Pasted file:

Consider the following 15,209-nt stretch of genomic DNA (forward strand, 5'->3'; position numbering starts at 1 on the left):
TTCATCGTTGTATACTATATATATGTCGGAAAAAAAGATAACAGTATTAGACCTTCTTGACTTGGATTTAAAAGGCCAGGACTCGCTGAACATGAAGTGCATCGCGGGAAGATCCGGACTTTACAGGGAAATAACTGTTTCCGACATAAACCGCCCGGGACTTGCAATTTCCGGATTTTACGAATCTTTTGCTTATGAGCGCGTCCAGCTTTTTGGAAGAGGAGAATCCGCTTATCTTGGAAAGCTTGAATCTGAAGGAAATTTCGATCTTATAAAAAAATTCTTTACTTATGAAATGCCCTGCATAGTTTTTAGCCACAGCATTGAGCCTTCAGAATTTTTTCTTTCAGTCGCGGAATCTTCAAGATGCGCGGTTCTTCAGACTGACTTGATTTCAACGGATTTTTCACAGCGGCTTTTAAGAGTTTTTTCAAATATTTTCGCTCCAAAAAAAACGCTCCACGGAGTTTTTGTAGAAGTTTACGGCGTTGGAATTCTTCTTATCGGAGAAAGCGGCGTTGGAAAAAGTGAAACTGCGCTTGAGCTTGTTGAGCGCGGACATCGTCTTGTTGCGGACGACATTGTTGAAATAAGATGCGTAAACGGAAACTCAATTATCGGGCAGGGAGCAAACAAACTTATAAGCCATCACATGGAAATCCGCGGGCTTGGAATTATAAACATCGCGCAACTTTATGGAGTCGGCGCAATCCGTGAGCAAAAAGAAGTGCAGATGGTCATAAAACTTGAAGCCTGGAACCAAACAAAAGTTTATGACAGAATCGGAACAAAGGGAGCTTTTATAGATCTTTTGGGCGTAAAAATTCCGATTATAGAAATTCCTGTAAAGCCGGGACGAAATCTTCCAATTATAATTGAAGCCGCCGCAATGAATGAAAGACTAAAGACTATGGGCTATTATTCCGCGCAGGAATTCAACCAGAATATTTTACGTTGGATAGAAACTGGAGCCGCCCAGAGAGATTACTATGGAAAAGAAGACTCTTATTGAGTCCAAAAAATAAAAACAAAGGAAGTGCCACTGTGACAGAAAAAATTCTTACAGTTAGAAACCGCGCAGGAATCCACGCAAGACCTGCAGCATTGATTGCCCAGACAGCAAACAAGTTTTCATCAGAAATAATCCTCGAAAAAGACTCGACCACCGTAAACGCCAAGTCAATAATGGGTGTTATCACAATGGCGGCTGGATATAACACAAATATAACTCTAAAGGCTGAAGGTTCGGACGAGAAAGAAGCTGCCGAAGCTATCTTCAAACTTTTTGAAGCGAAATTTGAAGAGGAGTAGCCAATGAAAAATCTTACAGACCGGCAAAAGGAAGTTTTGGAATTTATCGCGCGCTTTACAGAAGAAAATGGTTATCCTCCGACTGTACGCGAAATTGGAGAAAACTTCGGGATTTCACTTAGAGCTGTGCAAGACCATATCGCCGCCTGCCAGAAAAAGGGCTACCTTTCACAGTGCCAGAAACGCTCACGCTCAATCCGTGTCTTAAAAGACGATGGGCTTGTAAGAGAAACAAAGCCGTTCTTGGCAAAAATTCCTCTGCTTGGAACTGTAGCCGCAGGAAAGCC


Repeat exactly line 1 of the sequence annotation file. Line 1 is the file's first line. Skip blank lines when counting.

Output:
Consider the following 15,209-nt stretch of genomic DNA (forward strand, 5'->3'; position numbering starts at 1 on the left):